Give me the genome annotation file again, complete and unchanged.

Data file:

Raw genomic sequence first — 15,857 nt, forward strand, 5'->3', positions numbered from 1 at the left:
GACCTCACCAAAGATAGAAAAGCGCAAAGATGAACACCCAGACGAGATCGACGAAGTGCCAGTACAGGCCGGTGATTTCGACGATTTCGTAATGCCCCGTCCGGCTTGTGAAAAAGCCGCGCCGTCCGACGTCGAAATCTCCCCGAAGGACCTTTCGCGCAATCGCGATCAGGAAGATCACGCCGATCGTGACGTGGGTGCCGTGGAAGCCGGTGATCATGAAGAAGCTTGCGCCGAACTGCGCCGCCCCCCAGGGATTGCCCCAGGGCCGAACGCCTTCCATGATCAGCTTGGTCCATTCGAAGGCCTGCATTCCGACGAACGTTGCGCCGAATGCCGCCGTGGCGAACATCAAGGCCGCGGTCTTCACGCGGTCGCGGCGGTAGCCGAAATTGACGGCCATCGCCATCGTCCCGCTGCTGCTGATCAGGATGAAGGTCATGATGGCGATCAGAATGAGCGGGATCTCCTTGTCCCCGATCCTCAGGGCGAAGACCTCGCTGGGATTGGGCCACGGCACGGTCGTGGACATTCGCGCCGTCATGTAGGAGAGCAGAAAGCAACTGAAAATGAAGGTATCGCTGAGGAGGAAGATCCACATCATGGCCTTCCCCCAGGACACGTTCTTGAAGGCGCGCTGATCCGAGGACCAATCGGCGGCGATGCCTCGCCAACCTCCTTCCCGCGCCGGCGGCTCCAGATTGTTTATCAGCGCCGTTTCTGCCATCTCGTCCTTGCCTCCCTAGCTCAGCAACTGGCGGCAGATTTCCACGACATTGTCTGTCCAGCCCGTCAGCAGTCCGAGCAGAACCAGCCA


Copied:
Raw genomic sequence first — 15,857 nt, forward strand, 5'->3', positions numbered from 1 at the left:
GACCTCACCAAAGATAGAAAAGCGCAAAGATGAACACCCAGACGAGATCGACGAAGTGCCAGTACAGGCCGGTGATTTCGACGATTTCGTAATGCCCCGTCCGGCTTGTGAAAAAGCCGCGCCGTCCGACGTCGAAATCTCCCCGAAGGACCTTTCGCGCAATCGCGATCAGGAAGATCACGCCGATCGTGACGTGGGTGCCGTGGAAGCCGGTGATCATGAAGAAGCTTGCGCCGAACTGCGCCGCCCCCCAGGGATTGCCCCAGGGCCGAACGCCTTCCATGATCAGCTTGGTCCATTCGAAGGCCTGCATTCCGACGAACGTTGCGCCGAATGCCGCCGTGGCGAACATCAAGGCCGCGGTCTTCACGCGGTCGCGGCGGTAGCCGAAATTGACGGCCATCGCCATCGTCCCGCTGCTGCTGATCAGGATGAAGGTCATGATGGCGATCAGAATGAGCGGGATCTCCTTGTCCCCGATCCTCAGGGCGAAGACCTCGCTGGGATTGGGCCACGGCACGGTCGTGGACATTCGCGCCGTCATGTAGGAGAGCAGAAAGCAACTGAAAATGAAGGTATCGCTGAGGAGGAAGATCCACATCATGGCCTTCCCCCAGGACACGTTCTTGAAGGCGCGCTGATCCGAGGACCAATCGGCGGCGATGCCTCGCCAACCTCCTTCCCGCGCCGGCGGCTCCAGATTGTTTATCAGCGCCGTTTCTGCCATCTCGTCCTTGCCTCCCTAGCTCAGCAACTGGCGGCAGATTTCCACGACATTGTCTGTCCAGCCCGTCAGCAGTCCGAGCAGAACCAGCCA